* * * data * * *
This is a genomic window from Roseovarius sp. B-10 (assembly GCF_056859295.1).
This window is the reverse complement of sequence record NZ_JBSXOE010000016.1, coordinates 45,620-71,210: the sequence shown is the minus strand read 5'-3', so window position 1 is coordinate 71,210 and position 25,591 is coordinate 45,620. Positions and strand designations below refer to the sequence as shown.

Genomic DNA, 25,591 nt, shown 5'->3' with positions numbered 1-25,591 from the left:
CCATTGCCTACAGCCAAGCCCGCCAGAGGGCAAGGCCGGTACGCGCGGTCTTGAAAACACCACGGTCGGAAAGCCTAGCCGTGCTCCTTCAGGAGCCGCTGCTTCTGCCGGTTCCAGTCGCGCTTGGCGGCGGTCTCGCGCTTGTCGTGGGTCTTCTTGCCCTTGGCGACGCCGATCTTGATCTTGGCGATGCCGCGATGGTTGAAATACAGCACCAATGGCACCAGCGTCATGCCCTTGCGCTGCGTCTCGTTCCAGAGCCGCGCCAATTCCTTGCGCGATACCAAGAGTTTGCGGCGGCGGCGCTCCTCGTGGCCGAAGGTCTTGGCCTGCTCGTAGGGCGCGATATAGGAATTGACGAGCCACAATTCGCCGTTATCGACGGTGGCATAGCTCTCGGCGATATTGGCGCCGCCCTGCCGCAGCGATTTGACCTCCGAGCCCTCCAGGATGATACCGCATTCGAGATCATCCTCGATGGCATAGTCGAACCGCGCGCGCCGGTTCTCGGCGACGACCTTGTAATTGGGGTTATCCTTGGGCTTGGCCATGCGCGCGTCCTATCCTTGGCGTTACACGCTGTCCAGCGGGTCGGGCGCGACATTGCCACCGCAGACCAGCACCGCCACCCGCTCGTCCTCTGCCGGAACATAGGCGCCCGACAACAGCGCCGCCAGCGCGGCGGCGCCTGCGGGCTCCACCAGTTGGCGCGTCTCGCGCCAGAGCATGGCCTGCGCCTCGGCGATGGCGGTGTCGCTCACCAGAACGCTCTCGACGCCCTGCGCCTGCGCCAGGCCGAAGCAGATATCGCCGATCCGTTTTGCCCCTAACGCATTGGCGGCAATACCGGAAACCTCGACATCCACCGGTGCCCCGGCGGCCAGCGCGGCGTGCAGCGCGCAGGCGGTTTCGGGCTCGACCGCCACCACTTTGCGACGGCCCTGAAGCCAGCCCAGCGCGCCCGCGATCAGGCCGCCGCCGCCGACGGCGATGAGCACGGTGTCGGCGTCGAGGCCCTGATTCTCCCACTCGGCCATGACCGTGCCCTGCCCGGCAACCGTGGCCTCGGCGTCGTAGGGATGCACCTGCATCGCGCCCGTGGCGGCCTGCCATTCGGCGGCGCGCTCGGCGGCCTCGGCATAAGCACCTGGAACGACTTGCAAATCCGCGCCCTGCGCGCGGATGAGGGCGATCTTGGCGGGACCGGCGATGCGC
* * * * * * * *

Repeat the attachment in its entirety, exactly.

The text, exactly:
This is a genomic window from Roseovarius sp. B-10 (assembly GCF_056859295.1).
This window is the reverse complement of sequence record NZ_JBSXOE010000016.1, coordinates 45,620-71,210: the sequence shown is the minus strand read 5'-3', so window position 1 is coordinate 71,210 and position 25,591 is coordinate 45,620. Positions and strand designations below refer to the sequence as shown.

Genomic DNA, 25,591 nt, shown 5'->3' with positions numbered 1-25,591 from the left:
CCATTGCCTACAGCCAAGCCCGCCAGAGGGCAAGGCCGGTACGCGCGGTCTTGAAAACACCACGGTCGGAAAGCCTAGCCGTGCTCCTTCAGGAGCCGCTGCTTCTGCCGGTTCCAGTCGCGCTTGGCGGCGGTCTCGCGCTTGTCGTGGGTCTTCTTGCCCTTGGCGACGCCGATCTTGATCTTGGCGATGCCGCGATGGTTGAAATACAGCACCAATGGCACCAGCGTCATGCCCTTGCGCTGCGTCTCGTTCCAGAGCCGCGCCAATTCCTTGCGCGATACCAAGAGTTTGCGGCGGCGGCGCTCCTCGTGGCCGAAGGTCTTGGCCTGCTCGTAGGGCGCGATATAGGAATTGACGAGCCACAATTCGCCGTTATCGACGGTGGCATAGCTCTCGGCGATATTGGCGCCGCCCTGCCGCAGCGATTTGACCTCCGAGCCCTCCAGGATGATACCGCATTCGAGATCATCCTCGATGGCATAGTCGAACCGCGCGCGCCGGTTCTCGGCGACGACCTTGTAATTGGGGTTATCCTTGGGCTTGGCCATGCGCGCGTCCTATCCTTGGCGTTACACGCTGTCCAGCGGGTCGGGCGCGACATTGCCACCGCAGACCAGCACCGCCACCCGCTCGTCCTCTGCCGGAACATAGGCGCCCGACAACAGCGCCGCCAGCGCGGCGGCGCCTGCGGGCTCCACCAGTTGGCGCGTCTCGCGCCAGAGCATGGCCTGCGCCTCGGCGATGGCGGTGTCGCTCACCAGAACGCTCTCGACGCCCTGCGCCTGCGCCAGGCCGAAGCAGATATCGCCGATCCGTTTTGCCCCTAACGCATTGGCGGCAATACCGGAAACCTCGACATCCACCGGTGCCCCGGCGGCCAGCGCGGCGTGCAGCGCGCAGGCGGTTTCGGGCTCGACCGCCACCACTTTGCGACGGCCCTGAAGCCAGCCCAGCGCGCCCGCGATCAGGCCGCCGCCGCCGACGGCGATGAGCACGGTGTCGGCGTCGAGGCCCTGATTCTCCCACTCGGCCATGACCGTGCCCTGCCCGGCAACCGTGGCCTCGGCGTCGTAGGGATGCACCTGCATCGCGCCCGTGGCGGCCTGCCATTCGGCGGCGCGCTCGGCGGCCTCGGCATAAGCACCTGGAACGACTTGCAAATCCGCGCCCTGCGCGCGGATGAGGGCGATCTTGGCGGGACCGGCGATGCGC